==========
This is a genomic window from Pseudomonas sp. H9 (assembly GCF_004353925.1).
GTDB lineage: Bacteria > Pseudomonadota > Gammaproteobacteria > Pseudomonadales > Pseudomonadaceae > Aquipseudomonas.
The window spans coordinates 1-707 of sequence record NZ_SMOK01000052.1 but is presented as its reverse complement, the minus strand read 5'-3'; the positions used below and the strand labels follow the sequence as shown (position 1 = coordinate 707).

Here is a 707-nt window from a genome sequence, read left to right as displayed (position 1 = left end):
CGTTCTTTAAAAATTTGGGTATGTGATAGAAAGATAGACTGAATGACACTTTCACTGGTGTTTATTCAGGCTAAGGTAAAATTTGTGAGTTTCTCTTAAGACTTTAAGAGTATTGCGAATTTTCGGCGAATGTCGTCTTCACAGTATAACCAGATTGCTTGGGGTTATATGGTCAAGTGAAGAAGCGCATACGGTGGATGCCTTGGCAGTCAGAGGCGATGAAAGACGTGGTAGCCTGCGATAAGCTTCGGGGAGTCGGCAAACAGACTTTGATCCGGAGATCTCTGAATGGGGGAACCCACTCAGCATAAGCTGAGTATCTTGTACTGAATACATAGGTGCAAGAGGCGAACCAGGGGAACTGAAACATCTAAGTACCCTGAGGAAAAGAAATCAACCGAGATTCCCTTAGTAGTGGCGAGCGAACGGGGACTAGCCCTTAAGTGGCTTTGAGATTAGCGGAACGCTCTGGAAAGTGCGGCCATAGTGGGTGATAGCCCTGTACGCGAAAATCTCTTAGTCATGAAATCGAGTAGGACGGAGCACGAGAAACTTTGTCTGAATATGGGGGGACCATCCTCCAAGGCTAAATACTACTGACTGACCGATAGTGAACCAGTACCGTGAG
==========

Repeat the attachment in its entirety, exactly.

This is a genomic window from Pseudomonas sp. H9 (assembly GCF_004353925.1).
GTDB lineage: Bacteria > Pseudomonadota > Gammaproteobacteria > Pseudomonadales > Pseudomonadaceae > Aquipseudomonas.
The window spans coordinates 1-707 of sequence record NZ_SMOK01000052.1 but is presented as its reverse complement, the minus strand read 5'-3'; the positions used below and the strand labels follow the sequence as shown (position 1 = coordinate 707).

Here is a 707-nt window from a genome sequence, read left to right as displayed (position 1 = left end):
CGTTCTTTAAAAATTTGGGTATGTGATAGAAAGATAGACTGAATGACACTTTCACTGGTGTTTATTCAGGCTAAGGTAAAATTTGTGAGTTTCTCTTAAGACTTTAAGAGTATTGCGAATTTTCGGCGAATGTCGTCTTCACAGTATAACCAGATTGCTTGGGGTTATATGGTCAAGTGAAGAAGCGCATACGGTGGATGCCTTGGCAGTCAGAGGCGATGAAAGACGTGGTAGCCTGCGATAAGCTTCGGGGAGTCGGCAAACAGACTTTGATCCGGAGATCTCTGAATGGGGGAACCCACTCAGCATAAGCTGAGTATCTTGTACTGAATACATAGGTGCAAGAGGCGAACCAGGGGAACTGAAACATCTAAGTACCCTGAGGAAAAGAAATCAACCGAGATTCCCTTAGTAGTGGCGAGCGAACGGGGACTAGCCCTTAAGTGGCTTTGAGATTAGCGGAACGCTCTGGAAAGTGCGGCCATAGTGGGTGATAGCCCTGTACGCGAAAATCTCTTAGTCATGAAATCGAGTAGGACGGAGCACGAGAAACTTTGTCTGAATATGGGGGGACCATCCTCCAAGGCTAAATACTACTGACTGACCGATAGTGAACCAGTACCGTGAG